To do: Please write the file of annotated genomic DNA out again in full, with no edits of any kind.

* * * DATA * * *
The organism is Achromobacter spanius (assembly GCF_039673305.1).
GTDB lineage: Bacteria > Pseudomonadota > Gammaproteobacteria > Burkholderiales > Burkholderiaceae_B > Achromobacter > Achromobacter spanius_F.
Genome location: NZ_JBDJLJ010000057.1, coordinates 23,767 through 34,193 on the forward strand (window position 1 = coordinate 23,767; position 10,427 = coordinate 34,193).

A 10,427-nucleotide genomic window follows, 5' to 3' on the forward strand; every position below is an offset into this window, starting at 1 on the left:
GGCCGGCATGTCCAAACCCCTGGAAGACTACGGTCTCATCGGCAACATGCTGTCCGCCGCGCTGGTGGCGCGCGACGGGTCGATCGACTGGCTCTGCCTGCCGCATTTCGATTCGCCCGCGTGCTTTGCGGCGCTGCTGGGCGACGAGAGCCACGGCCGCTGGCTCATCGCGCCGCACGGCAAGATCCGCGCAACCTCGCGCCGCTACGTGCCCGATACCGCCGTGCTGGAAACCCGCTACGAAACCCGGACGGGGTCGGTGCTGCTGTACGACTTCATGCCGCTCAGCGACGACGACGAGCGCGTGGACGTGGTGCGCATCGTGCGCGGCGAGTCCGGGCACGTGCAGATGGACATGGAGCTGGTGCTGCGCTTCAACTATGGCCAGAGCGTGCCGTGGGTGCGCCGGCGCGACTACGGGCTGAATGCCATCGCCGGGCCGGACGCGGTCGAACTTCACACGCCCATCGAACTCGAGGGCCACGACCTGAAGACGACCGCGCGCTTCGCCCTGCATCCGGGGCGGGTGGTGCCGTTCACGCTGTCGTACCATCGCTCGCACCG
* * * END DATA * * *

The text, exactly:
The organism is Achromobacter spanius (assembly GCF_039673305.1).
GTDB lineage: Bacteria > Pseudomonadota > Gammaproteobacteria > Burkholderiales > Burkholderiaceae_B > Achromobacter > Achromobacter spanius_F.
Genome location: NZ_JBDJLJ010000057.1, coordinates 23,767 through 34,193 on the forward strand (window position 1 = coordinate 23,767; position 10,427 = coordinate 34,193).

A 10,427-nucleotide genomic window follows, 5' to 3' on the forward strand; every position below is an offset into this window, starting at 1 on the left:
GGCCGGCATGTCCAAACCCCTGGAAGACTACGGTCTCATCGGCAACATGCTGTCCGCCGCGCTGGTGGCGCGCGACGGGTCGATCGACTGGCTCTGCCTGCCGCATTTCGATTCGCCCGCGTGCTTTGCGGCGCTGCTGGGCGACGAGAGCCACGGCCGCTGGCTCATCGCGCCGCACGGCAAGATCCGCGCAACCTCGCGCCGCTACGTGCCCGATACCGCCGTGCTGGAAACCCGCTACGAAACCCGGACGGGGTCGGTGCTGCTGTACGACTTCATGCCGCTCAGCGACGACGACGAGCGCGTGGACGTGGTGCGCATCGTGCGCGGCGAGTCCGGGCACGTGCAGATGGACATGGAGCTGGTGCTGCGCTTCAACTATGGCCAGAGCGTGCCGTGGGTGCGCCGGCGCGACTACGGGCTGAATGCCATCGCCGGGCCGGACGCGGTCGAACTTCACACGCCCATCGAACTCGAGGGCCACGACCTGAAGACGACCGCGCGCTTCGCCCTGCATCCGGGGCGGGTGGTGCCGTTCACGCTGTCGTACCATCGCTCGCACCG